OpenFabrics Management Framework
The OpenFabrics Management Framework provides a common framework to help simplify the development of network fabric management applications and machinery. Modern HPC and Enterprise computing systems can benefit from a more efficient way to interact with, manage, manipulate, and control high-speed network fabrics. The OpenFabrics Alliance (OFA) together with its partners, the DMTF, SNIA, and the Gen-Z Consortium, are developing a new open-source fabric management framework to provide a unified set of tools to control and monitor multiple network fabric types. The OpenFabrics Management Framework provides clients with the ability to interact with distributed resources and connecting fabrics to automate orchestration and maintain complex systems, connected by fabrics. Current code work is published at: https://github.com/OFMFWG
The OpenFabrics Management Framework (OFMF) provides clients with a common set of tools, to interact with underlying fabrics. Clients can include Message Passing Interface applications, Fabric Attached Memory (FAM), Workload, Resource, and Cloud managers, and accelerator cards. Clients can be physical machines, virtual machines, and containers. Any entity (SW tool, admin GUI, shell script via CLI) may create a virtual platform, pod, cluster, partition, vLan, job queue, or subnet to enable some workload(s) to execute.
The OpenFabrics Management Framework is designed for System Administrators, Application Programmers and users, HPC and Cloud Architecture Designers, and other stakeholders that are involved in the design and deployment of stable and high-speed network based computing systems.
The OpenFabrics Management Framework (OFMF) provides a universal set of RESTful interfaces and tools and services to manage attached fabrics. The OFMF uses a common language, Redfish, to allow clients to manipulate network fabrics and request information about the fabrics. Each vendor specific fabric can be controlled and manipulated through the use of a custom agent that is designed to provide its services and functions to the OFMF via the Redfish API. Redfish currently has an object called a ‘zone’ that contains a list of the fabric endpoints which may be connected to each other. Zones can be used to enumerate the members of a vLAN, or the resources of a virtual platform. The OpenFabrics Management Framework (OFMF) is designed to be versatile and allow clients to connect and interact with underlying high-speed fabrics.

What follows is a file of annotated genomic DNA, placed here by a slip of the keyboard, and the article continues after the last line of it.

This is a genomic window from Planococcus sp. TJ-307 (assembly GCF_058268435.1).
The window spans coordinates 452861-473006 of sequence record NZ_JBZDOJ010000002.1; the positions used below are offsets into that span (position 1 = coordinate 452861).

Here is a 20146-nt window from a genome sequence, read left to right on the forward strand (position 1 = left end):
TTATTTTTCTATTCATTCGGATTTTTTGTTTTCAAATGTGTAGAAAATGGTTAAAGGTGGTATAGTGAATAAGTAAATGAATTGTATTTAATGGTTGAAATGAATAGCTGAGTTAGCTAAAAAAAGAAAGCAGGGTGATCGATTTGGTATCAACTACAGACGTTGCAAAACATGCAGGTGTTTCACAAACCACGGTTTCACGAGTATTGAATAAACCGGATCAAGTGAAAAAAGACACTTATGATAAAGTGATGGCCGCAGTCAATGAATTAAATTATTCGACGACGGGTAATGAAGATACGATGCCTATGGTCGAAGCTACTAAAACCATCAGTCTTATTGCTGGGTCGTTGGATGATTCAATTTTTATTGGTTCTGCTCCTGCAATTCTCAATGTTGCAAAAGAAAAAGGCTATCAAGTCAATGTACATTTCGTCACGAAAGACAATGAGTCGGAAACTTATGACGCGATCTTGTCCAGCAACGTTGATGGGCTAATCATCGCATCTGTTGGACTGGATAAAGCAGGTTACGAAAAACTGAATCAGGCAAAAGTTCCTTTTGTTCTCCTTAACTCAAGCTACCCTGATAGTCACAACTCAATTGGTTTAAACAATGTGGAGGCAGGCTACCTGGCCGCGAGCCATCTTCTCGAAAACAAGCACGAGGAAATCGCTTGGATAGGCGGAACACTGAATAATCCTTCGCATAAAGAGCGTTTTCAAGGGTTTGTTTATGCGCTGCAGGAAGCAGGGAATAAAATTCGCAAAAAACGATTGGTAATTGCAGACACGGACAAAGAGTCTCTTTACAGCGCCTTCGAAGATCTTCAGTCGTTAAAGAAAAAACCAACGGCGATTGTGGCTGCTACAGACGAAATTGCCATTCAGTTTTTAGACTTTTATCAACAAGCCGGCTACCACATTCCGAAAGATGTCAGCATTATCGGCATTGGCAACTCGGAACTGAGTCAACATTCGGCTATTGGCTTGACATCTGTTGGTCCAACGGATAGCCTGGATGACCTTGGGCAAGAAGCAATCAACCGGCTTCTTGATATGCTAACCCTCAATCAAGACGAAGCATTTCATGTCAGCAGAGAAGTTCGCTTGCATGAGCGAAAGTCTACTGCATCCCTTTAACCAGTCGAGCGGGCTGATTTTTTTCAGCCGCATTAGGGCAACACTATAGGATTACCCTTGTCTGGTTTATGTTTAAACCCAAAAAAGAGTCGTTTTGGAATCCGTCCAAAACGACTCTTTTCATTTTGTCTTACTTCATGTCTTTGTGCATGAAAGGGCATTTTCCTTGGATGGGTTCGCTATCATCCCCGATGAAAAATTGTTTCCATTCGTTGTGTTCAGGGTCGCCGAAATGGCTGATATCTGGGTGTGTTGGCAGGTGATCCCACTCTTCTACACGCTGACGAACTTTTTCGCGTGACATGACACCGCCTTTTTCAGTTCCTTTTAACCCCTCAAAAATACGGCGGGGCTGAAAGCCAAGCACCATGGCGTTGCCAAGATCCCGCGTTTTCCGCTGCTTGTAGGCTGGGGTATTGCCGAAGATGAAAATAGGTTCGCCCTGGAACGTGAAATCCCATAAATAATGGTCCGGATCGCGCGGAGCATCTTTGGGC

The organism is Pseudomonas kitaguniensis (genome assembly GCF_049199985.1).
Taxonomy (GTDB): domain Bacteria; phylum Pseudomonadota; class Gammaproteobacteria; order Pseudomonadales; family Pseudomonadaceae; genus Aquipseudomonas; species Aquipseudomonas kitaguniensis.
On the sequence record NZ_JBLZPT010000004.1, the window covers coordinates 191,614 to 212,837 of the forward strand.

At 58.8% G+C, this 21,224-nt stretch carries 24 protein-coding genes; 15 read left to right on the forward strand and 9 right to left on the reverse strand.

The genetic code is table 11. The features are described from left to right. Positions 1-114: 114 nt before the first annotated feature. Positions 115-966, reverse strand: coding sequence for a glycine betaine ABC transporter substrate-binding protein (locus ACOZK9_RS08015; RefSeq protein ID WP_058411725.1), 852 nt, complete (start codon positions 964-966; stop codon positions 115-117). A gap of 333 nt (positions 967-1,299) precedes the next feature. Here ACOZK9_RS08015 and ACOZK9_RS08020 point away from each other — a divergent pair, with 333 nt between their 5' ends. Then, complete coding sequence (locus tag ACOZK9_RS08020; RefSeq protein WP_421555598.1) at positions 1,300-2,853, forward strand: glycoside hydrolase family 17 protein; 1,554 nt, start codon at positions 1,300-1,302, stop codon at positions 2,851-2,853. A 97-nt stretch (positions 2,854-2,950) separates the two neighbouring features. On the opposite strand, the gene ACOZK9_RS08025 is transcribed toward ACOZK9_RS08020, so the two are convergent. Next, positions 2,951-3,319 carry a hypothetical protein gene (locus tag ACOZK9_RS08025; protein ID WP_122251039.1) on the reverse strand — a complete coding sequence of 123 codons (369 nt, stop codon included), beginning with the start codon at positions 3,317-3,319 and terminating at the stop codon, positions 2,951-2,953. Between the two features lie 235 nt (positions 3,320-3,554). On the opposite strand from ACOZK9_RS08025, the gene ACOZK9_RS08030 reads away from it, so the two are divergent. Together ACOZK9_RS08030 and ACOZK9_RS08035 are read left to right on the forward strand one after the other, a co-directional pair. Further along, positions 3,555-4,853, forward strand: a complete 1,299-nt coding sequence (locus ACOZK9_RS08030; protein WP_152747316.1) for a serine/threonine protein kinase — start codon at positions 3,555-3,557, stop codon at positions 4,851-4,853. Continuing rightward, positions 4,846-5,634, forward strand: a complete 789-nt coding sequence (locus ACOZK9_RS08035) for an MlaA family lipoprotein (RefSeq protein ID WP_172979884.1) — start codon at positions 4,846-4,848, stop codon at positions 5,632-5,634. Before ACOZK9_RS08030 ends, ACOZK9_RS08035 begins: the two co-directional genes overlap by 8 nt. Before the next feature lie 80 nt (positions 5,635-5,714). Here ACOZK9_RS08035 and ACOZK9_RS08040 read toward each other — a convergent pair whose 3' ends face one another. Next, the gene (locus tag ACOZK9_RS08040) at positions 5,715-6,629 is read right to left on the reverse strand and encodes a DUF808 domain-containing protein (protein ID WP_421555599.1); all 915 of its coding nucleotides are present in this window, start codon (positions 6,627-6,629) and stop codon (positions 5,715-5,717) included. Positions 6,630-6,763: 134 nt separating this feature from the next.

A fabric model in the ‘Redfish domain’ can be modeled as a group of endpoints, resources, zones, and zones-of-zones. An endpoint can be considered to be a destination, such as a server connected by a network card or a switch port. A resource can be considered as a component that provides services to a fabric. A zone can be considered to be a set of endpoints and resources that provide an integrated unit, such as a collection of remote memory. Finally, a zone-of-zones can be considered to be a unit or collection, of zones.
In the Redfish model there is no notion of physical separation. Thus, a zone of memory, for instance, could be made up of 2 separate memory chunks that are routable to each other, yet are not located in the same endpoint. The model above depicts only the logical resources, not the physical connections. Redfish models the physical fabric topology by associating actual fabric ports and fabric links, as shown below:
In this Use Case, a client requests a fabric endpoint connection between a server and Fabric Attached Memory (FAM) with read/write permissions, no fabric encryption, while picking the connection with the lowest latency, highest bandwidth, and at least one redundant path in active/active mode.
Proof-of-Concept using the Gen-Z fabric
The Gen-Z Consortium, the OpenFabrics Alliance, the DMTF, and the Storage Network Industry Association (SNIA) demonstrated key features of the new OFMF and in-band Gen-Z fabric management at the SC21 Supercomputing Conference in St. Louis, Missouri. Further advancements will be demonstrated at the OpenFabrics Alliance 2022 Workshop.
The purpose of the proof-of-concept is to allow a user to interface with a GUI to reach across a Gen-Z fabric and assemble combinations of Fabric Attached Memory. The OFMF provides means for clients to interact with the fabric. The clients consist of a User, a Fabric Attached Memory Manager, and a Composition Manager.
In this Use Case, use a Redfish Composition to allocate a zone object to define a virtual, private network within a larger fabric.
In this Use Case, use a Redfish Composition to interact with Slurm to define a zone of nodes within a larger fabric